A warm, funny, and whip-smart debut novel about rebellious youth, inconceivable motherhood, and the complications of belongingA??to a city, a culture, and a familyA??when none of them can quite contain who you really are.
All of us were refugees of the nuclear family ...
Twenty-four-year-old artist Andrea Morales escaped her Midwestern Catholic childhoodA??and the closetA??to create a home and life for herself within the thriving but insular lesbian underground of Portland, Oregon. But one drunken night, reeling from a bad breakup and a friendA??s betrayal, she recklessly crosses enemy lines and hooks up with a man. To her utter shock, Andrea soon discovers sheA??s pregnantA??and despite the concerns of her astonished circle of gay friends, she decides to have the baby.
A decade later, when her precocious daughter Lucia starts asking questions about the father sheA??s never known, Andrea is forced to reconcile the past she hoped to leave behind with the life sheA??s worked so hard to build.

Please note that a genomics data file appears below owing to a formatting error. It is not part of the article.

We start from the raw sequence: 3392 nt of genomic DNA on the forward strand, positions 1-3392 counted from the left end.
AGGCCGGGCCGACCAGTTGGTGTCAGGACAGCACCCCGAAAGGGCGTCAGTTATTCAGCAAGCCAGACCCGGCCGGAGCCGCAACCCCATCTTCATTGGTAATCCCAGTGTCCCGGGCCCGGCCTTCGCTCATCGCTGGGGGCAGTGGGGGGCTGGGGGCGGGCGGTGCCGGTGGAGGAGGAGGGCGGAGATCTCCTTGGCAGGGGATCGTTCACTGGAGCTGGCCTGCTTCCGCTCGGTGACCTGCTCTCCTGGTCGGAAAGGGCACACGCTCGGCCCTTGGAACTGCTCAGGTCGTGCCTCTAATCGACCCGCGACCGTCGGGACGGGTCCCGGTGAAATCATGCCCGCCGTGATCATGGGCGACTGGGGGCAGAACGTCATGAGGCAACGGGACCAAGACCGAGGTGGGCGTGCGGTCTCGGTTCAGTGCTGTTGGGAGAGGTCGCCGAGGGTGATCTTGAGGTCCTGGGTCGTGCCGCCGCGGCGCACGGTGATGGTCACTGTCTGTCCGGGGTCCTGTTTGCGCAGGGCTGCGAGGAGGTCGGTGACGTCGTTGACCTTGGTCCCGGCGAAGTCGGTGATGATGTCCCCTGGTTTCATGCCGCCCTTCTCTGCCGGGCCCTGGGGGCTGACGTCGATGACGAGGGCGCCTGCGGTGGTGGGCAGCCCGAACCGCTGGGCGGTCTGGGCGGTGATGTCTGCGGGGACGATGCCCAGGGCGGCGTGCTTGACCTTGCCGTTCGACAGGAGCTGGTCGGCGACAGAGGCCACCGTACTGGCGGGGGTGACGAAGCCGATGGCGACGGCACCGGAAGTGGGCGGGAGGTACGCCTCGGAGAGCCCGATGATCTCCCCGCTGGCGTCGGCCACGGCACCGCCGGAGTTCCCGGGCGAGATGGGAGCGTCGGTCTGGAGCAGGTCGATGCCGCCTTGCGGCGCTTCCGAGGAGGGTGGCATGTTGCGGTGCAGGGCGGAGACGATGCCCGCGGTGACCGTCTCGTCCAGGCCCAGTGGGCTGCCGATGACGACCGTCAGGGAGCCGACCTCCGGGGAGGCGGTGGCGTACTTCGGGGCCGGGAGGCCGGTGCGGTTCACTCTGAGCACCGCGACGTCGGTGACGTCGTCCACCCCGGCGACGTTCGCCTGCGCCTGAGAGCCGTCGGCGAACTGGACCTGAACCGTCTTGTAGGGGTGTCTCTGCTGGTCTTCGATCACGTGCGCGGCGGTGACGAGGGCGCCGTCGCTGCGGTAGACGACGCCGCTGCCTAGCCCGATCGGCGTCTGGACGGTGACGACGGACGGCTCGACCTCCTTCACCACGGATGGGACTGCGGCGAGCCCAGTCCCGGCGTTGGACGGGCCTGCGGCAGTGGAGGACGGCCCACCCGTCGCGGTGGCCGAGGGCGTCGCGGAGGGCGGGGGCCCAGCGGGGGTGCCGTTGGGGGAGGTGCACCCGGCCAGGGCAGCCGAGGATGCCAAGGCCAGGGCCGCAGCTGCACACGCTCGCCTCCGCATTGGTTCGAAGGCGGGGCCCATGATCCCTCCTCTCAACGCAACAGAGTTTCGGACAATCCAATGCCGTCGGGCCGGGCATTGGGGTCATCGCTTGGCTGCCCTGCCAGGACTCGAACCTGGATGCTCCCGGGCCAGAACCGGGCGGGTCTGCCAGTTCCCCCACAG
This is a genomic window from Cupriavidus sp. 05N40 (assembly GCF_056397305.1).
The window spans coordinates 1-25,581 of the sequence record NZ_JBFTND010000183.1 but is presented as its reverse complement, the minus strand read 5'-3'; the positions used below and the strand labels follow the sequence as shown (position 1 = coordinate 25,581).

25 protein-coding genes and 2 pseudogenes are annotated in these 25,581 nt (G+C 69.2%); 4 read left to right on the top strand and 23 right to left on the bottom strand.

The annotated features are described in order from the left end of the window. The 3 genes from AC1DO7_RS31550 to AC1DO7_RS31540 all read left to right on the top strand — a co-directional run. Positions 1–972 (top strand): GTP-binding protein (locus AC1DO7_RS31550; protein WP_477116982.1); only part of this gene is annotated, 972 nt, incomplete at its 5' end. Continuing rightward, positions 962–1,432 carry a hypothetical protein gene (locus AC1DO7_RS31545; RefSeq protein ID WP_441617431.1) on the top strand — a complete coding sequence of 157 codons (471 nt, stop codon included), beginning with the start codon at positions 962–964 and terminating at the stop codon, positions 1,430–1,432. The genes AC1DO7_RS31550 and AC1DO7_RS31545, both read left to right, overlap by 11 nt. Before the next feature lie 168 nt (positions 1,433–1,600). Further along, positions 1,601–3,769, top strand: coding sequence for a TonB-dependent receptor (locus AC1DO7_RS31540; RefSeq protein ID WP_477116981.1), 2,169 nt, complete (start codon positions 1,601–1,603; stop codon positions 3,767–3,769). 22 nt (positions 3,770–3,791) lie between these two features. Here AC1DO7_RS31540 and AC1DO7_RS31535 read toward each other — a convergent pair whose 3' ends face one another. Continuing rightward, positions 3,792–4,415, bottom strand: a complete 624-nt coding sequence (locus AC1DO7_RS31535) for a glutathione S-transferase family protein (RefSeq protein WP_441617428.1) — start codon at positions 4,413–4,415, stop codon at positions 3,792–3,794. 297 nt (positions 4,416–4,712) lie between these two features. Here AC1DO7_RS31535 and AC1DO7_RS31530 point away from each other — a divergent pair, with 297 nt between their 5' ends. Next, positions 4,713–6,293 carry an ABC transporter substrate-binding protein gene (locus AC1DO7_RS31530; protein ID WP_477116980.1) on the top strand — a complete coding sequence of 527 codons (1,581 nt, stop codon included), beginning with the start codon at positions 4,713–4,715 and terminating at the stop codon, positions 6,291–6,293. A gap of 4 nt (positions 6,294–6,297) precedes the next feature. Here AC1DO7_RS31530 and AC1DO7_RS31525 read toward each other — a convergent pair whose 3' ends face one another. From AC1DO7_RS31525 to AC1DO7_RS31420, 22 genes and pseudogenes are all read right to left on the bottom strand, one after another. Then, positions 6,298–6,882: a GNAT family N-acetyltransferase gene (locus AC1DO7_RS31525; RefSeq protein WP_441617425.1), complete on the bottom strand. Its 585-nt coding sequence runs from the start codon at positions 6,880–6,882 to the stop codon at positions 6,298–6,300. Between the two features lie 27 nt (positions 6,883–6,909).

A thoroughly modern and original anti-romantic comedy, Stray City is an unabashedly entertaining literary debut about the families weA??re born into and the families we choose, about finding yourself by breaking the rules, and making bad decisions for all the right reasons.
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by Diane Johnson
by Ellen Hart
by J. Courtney Sullivan
by T. Geronimo Johnson
by Lee Smith
by Jennifer Chiaverini
by Diablo Cody
by Helene Gremillon
by Craig Johnson
"Natalie Moore's youthful voice is a good match for 24-year-old Andrea Morales, who--rejected by her Midwestern parents--has finally found her tribe in the lesbian community of Portland, Oregon, in the 1990s. After a bad breakup, however, Andrea impulsively seeks comfort from a male friend, and ends up pregnant. Confident in her sexual identity despite her brief affair, Andrea is unsure about motherhood and is worried about being welcomed back into the Lesbian Mafia fold. Although Moore's characterizations are engaging, listeners would benefit from more distinct voices, especially for the men. For the most part, though, Moore catches the essence of this audiobook. Her light and breezy delivery highlights the humor, and she tones down her performance when the story turns to the painful truths of being gay in America. C.B.L. © AudioFile 2018, Portland, Maine"
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